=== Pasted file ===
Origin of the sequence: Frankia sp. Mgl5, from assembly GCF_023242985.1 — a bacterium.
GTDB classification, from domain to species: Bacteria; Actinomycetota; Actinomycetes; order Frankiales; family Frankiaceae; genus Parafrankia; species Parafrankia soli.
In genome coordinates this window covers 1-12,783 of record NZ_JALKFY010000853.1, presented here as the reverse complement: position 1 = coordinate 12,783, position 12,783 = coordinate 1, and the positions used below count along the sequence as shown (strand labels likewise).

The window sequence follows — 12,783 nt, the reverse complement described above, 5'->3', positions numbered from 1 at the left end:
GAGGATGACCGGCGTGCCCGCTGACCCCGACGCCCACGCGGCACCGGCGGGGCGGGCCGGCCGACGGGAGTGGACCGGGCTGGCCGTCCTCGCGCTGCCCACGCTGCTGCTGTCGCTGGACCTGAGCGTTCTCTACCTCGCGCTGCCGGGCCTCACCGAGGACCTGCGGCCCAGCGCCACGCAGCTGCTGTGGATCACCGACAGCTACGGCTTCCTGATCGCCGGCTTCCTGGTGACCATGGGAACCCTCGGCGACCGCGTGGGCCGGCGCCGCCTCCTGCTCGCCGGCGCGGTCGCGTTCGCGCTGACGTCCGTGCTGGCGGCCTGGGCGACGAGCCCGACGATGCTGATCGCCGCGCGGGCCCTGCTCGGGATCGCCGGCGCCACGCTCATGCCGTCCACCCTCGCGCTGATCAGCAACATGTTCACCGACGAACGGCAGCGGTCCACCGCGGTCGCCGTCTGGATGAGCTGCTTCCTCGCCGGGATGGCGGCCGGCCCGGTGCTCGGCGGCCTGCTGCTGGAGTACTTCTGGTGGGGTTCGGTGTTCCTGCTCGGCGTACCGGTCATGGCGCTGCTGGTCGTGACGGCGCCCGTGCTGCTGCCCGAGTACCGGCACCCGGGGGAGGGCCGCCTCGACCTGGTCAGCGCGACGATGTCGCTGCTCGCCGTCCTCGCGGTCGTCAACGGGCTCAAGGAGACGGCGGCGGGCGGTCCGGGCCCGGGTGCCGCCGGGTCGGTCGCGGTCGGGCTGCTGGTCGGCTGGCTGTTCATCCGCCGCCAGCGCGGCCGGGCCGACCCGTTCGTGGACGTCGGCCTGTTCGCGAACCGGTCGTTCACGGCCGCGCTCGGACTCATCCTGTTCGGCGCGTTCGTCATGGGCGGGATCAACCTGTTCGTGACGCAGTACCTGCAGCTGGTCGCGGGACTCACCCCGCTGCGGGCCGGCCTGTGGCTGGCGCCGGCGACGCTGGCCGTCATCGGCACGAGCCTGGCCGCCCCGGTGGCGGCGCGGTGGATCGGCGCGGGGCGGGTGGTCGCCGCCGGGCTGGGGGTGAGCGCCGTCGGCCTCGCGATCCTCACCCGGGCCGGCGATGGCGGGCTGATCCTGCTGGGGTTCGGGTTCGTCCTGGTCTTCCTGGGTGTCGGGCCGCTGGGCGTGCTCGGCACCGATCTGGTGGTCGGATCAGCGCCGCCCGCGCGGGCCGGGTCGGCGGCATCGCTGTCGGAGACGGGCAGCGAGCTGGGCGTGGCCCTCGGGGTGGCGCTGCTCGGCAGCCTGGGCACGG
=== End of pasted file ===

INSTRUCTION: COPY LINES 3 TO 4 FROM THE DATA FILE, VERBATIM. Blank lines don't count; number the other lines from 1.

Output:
In genome coordinates this window covers 1-12,783 of record NZ_JALKFY010000853.1, presented here as the reverse complement: position 1 = coordinate 12,783, position 12,783 = coordinate 1, and the positions used below count along the sequence as shown (strand labels likewise).

The window sequence follows — 12,783 nt, the reverse complement described above, 5'->3', positions numbered from 1 at the left end: